We turn the standards discussion to the rapidly expanding discipline of “business architecture”. Business architecture is a business discipline that provides a foundation for formulating business strategy; assessing related business impacts; designing and innovating solutions; optimizing initiatives and related investments; and deploying solutions to a variety of business challenges.
To date, business architecture has delivered significant benefits to businesses worldwide across multiple industries. Conversely, many businesses have only scratched the surface as far as exercising business architecture’s full potential, often applying limited or selected aspects of the discipline against a short list of potential business scenarios. Yet business architecture as a discipline continues to grow more popular by the day and, as a result, has reached a critical tipping point that now demands standardization.
As business architecture matures, organizations are discovering the need to formally govern the practice and expand its use across more and more business scenarios. Maximizing the benefits of business architecture requires a robust business “knowledgebase” that businesses can leverage as a source of insight for business planning and deployment. In addition, maturing the practice requires providing guidance on how business architecture integrates or aligns with related disciplines, including information technology (IT) practices. In other words, as in-house business architecture teams evolve and scale their practice and scope, the need to formalize and adopt industry standards grows increasingly important to streamlining these efforts and ensuring the integrity and continuity of the results and related benefits.
Why would business architecture benefit significantly from formal standardization? One key consideration is that the value of business architecture scales with the breadth of the business to which it is applied. Business architecture provides significant strategy and investment alignment insights across business units and broader business ecosystem perspectives. Facilitating scalability requires adoption of common concepts and shared principles across the ecosystem represented by a given business architecture. This common perspective of the business is the key to establishing the transparency required to deliver on a wide variety of business objectives. If no common, formally defined perspective of the business exists in certain pockets of an enterprise, it creates transparency gaps, which in term inhibit business architecture’s ability to support high value, high payback business scenarios.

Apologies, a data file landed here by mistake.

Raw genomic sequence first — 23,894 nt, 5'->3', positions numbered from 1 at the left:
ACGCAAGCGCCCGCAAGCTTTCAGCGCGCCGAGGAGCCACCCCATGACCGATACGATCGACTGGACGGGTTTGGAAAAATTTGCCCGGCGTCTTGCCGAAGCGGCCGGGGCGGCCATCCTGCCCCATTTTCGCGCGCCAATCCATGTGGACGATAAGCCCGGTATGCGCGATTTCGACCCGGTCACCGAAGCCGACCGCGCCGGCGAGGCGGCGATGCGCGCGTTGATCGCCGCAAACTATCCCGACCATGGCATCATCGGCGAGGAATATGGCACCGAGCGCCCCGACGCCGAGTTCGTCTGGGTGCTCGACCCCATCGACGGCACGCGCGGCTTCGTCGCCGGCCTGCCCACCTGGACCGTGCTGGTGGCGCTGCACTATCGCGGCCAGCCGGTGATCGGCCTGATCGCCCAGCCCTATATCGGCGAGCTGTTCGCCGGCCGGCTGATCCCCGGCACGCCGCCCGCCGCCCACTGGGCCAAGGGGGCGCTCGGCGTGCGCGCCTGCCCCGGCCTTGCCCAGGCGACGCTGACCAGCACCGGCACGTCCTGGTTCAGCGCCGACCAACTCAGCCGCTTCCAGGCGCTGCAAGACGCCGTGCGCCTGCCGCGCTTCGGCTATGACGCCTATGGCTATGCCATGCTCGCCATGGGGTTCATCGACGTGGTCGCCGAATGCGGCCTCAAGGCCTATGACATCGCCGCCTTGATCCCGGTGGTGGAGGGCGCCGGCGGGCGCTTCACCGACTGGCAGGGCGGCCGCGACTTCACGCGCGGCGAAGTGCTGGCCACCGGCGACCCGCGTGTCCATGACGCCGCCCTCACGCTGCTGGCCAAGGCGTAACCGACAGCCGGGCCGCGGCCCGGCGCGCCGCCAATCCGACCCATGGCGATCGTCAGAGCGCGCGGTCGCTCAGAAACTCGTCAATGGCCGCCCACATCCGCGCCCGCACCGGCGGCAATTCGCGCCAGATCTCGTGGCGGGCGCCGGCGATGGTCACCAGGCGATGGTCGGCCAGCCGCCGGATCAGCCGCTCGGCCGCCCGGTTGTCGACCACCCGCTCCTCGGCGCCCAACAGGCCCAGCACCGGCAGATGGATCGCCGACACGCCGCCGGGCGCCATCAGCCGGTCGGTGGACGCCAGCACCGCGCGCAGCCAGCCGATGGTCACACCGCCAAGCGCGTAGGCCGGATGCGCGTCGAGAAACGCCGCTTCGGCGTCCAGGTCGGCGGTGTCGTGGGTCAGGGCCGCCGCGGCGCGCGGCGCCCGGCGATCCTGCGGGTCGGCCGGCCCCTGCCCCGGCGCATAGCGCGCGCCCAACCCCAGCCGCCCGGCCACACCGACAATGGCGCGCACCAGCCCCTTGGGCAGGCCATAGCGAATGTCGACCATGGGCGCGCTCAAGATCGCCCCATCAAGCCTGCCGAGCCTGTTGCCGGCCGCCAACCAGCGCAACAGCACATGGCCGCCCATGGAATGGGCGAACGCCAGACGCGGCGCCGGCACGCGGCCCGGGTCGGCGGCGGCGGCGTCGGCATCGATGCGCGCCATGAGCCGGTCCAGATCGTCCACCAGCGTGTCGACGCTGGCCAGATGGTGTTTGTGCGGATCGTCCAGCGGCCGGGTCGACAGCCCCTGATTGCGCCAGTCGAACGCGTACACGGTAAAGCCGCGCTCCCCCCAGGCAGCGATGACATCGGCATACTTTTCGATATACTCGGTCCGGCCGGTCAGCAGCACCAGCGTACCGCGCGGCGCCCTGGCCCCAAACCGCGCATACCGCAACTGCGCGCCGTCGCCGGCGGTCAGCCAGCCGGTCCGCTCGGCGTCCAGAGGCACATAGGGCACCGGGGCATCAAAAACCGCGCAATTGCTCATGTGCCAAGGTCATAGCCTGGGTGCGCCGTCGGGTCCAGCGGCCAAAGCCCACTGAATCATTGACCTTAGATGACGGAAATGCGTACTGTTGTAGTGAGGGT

Consider one common business scenario that exemplifies business architecture scalability and related need for standardization. Business architecture provides significant insights into planning and coordinating program definition, business unit engagement, overall impact analysis, and related investments. By definition, this level of cross-business unit, cross-program transparency means that a common business architecture perspective be articulated on an enterprise scale. If each business unit has its own view of what comprises a business architecture, it nullifies business architecture’s ability to expedite impact analysis, define scope, frame solution options and requirements, and expedite delivery for a given program or programs and related investments.